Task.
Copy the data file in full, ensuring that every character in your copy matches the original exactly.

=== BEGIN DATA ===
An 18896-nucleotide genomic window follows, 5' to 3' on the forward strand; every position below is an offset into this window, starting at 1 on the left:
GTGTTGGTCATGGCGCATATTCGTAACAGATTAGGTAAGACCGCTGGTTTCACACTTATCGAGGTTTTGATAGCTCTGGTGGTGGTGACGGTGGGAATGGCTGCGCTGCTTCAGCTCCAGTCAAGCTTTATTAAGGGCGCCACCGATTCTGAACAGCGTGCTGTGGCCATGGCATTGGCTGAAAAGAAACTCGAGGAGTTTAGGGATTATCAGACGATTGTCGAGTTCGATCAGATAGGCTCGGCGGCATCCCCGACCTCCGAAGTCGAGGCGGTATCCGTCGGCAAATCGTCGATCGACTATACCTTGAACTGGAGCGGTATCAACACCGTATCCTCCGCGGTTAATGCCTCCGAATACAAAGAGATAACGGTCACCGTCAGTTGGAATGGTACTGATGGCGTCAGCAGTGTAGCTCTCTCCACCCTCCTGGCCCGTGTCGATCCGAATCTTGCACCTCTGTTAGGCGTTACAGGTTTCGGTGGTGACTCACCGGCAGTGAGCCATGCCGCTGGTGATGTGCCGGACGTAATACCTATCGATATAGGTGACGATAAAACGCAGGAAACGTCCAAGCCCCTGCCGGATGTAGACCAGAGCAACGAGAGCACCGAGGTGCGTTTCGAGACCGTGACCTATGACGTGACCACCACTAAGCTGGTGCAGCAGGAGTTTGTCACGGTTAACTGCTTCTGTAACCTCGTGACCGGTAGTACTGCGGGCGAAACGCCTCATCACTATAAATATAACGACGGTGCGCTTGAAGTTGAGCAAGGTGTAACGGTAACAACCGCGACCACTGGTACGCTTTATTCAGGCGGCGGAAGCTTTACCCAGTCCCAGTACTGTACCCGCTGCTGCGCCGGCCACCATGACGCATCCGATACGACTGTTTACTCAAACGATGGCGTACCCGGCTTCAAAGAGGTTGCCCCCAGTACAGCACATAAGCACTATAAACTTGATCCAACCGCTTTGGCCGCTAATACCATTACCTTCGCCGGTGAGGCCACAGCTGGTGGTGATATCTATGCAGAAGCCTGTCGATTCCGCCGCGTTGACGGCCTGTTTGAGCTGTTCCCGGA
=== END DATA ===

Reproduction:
An 18896-nucleotide genomic window follows, 5' to 3' on the forward strand; every position below is an offset into this window, starting at 1 on the left:
GTGTTGGTCATGGCGCATATTCGTAACAGATTAGGTAAGACCGCTGGTTTCACACTTATCGAGGTTTTGATAGCTCTGGTGGTGGTGACGGTGGGAATGGCTGCGCTGCTTCAGCTCCAGTCAAGCTTTATTAAGGGCGCCACCGATTCTGAACAGCGTGCTGTGGCCATGGCATTGGCTGAAAAGAAACTCGAGGAGTTTAGGGATTATCAGACGATTGTCGAGTTCGATCAGATAGGCTCGGCGGCATCCCCGACCTCCGAAGTCGAGGCGGTATCCGTCGGCAAATCGTCGATCGACTATACCTTGAACTGGAGCGGTATCAACACCGTATCCTCCGCGGTTAATGCCTCCGAATACAAAGAGATAACGGTCACCGTCAGTTGGAATGGTACTGATGGCGTCAGCAGTGTAGCTCTCTCCACCCTCCTGGCCCGTGTCGATCCGAATCTTGCACCTCTGTTAGGCGTTACAGGTTTCGGTGGTGACTCACCGGCAGTGAGCCATGCCGCTGGTGATGTGCCGGACGTAATACCTATCGATATAGGTGACGATAAAACGCAGGAAACGTCCAAGCCCCTGCCGGATGTAGACCAGAGCAACGAGAGCACCGAGGTGCGTTTCGAGACCGTGACCTATGACGTGACCACCACTAAGCTGGTGCAGCAGGAGTTTGTCACGGTTAACTGCTTCTGTAACCTCGTGACCGGTAGTACTGCGGGCGAAACGCCTCATCACTATAAATATAACGACGGTGCGCTTGAAGTTGAGCAAGGTGTAACGGTAACAACCGCGACCACTGGTACGCTTTATTCAGGCGGCGGAAGCTTTACCCAGTCCCAGTACTGTACCCGCTGCTGCGCCGGCCACCATGACGCATCCGATACGACTGTTTACTCAAACGATGGCGTACCCGGCTTCAAAGAGGTTGCCCCCAGTACAGCACATAAGCACTATAAACTTGATCCAACCGCTTTGGCCGCTAATACCATTACCTTCGCCGGTGAGGCCACAGCTGGTGGTGATATCTATGCAGAAGCCTGTCGATTCCGCCGCGTTGACGGCCTGTTTGAGCTGTTCCCGGA